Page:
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Shell announces Fort Sumter discovery in Gulf of Mexico

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Oilfield Technology,

Shell has announced a new exploration discovery in the deepwater US Gulf of Mexico. The initial estimated recoverable resources for the Fort Sumter well are more than 125 million boe. Further appraisal drilling and planned wells in adjacent structures could considerably increase recoverable potential in the vicinity of the Fort Sumter well.

“The Fort Sumter discovery builds upon Shell’s global deepwater leadership. Its proximity to our nearby discoveries in the area, and to highly prospective acreage to the southeast, makes Fort Sumter particularly significant,” said Ceri Powell, Executive Vice President Exploration. “These successes demonstrate there is still running room in the producing basins of our heartlands where large, high-value discoveries have the potential to further strengthen our deepwater competitiveness.”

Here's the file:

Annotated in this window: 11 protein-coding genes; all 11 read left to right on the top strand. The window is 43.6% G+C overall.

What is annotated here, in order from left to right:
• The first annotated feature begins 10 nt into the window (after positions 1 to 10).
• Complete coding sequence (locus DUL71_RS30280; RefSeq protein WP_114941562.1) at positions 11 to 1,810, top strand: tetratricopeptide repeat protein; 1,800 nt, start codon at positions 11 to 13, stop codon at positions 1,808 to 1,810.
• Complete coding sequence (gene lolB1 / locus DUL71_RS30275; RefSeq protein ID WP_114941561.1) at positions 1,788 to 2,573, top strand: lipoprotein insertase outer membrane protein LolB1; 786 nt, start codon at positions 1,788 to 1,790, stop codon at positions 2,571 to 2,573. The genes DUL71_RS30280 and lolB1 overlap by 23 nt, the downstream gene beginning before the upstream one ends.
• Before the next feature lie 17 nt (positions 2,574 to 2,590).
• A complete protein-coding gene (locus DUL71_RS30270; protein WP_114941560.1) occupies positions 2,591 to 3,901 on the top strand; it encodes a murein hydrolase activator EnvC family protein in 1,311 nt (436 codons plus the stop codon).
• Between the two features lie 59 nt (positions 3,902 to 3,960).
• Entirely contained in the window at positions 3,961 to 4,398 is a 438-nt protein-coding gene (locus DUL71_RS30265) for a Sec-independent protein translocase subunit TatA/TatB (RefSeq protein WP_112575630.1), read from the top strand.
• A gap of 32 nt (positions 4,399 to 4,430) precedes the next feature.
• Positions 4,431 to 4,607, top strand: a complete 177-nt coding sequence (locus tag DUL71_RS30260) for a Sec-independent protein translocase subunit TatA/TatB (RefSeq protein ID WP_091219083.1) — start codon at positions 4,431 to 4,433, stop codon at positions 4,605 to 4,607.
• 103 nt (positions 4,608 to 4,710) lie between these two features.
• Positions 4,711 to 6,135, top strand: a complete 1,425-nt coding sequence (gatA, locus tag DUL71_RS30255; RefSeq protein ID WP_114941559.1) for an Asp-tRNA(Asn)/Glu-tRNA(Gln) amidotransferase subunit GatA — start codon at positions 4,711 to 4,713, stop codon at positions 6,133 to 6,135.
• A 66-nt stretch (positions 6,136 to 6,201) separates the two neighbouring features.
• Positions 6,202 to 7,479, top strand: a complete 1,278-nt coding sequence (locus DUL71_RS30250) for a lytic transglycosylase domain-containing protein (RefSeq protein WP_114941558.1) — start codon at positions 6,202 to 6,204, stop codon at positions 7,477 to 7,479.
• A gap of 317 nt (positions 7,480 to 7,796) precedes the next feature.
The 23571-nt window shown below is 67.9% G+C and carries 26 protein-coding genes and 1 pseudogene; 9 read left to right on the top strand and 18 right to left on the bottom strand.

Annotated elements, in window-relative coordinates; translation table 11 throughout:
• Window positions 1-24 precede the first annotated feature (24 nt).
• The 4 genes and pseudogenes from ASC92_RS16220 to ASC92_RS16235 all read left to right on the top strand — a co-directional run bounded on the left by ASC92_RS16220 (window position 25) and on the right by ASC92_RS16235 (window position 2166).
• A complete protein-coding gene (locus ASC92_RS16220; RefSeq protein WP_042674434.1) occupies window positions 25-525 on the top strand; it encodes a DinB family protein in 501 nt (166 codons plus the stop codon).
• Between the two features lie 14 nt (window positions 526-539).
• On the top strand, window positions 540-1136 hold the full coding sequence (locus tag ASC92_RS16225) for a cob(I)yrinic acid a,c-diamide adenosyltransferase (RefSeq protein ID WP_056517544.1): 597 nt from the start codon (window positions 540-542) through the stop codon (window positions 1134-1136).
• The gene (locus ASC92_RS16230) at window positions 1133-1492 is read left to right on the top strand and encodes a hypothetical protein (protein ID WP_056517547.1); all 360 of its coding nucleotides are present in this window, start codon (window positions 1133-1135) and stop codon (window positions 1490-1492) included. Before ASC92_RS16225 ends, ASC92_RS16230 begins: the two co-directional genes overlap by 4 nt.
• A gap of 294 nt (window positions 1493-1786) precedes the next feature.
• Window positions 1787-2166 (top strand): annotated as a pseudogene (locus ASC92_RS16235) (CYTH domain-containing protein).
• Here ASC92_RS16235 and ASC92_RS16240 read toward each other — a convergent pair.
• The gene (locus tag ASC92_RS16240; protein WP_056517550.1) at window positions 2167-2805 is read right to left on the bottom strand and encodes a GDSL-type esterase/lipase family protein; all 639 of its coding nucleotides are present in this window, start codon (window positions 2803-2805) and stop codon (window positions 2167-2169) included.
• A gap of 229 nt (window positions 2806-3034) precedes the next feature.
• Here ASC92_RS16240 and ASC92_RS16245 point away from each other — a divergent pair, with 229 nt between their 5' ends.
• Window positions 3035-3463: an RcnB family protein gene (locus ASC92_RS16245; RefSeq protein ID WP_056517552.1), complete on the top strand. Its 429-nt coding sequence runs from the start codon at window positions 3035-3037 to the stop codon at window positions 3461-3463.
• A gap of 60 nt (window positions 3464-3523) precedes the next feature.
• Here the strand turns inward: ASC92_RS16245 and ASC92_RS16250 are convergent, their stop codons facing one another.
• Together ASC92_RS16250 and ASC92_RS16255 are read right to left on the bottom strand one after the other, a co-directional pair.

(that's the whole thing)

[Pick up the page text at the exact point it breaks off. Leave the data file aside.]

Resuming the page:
Fort Sumter was safely drilled in the Mississippi Canyon Block 566, located approximately 73 miles (117 km) offshore southeast of New Orleans, in a water depth of 7062 ft (2,152 m) to a total vertical drilling depth of 28 016 ft (8539 m) measured depth. The block is nine square miles (23 km2) in size and is operated by Shell (100%). An appraisal sidetrack well was later drilled to a depth of 29 200 ft (800 m) measured depth.

Shell’s material discovery in this heartland builds upon recent Norphlet exploration success at the Appomattox (2010), Vicksburg (2013), and Rydberg (2014) discoveries, bringing the total resources added by exploration in the Gulf of Mexico for Shell since 2010 to around 1.3 billion boe.

Shell global deepwater, which is a growth priority for the company, currently produces around 600 000 boe/d, and production is expected to increase to about 900 0000 bpd by the early 2020s from already discovered, established reservoirs.

Adapted from a press release by Louise Mulhall

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